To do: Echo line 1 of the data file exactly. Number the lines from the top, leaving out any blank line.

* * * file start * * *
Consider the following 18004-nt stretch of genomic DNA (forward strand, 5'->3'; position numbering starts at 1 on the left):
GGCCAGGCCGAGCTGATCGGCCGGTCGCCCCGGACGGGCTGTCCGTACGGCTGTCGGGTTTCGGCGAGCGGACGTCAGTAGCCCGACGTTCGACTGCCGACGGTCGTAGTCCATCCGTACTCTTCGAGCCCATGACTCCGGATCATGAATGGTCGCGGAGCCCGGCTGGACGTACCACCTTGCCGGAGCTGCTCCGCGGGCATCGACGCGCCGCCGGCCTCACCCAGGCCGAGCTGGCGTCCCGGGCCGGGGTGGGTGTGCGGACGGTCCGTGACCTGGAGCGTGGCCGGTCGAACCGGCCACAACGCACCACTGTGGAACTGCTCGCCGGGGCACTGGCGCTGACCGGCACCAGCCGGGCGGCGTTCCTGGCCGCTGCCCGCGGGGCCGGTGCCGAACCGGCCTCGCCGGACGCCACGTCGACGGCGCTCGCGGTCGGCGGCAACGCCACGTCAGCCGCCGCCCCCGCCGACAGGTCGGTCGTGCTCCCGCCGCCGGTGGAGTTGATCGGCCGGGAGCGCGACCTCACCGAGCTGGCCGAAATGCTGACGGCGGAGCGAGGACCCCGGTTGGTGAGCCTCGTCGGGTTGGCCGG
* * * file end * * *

Consider the following 18004-nt stretch of genomic DNA (forward strand, 5'->3'; position numbering starts at 1 on the left):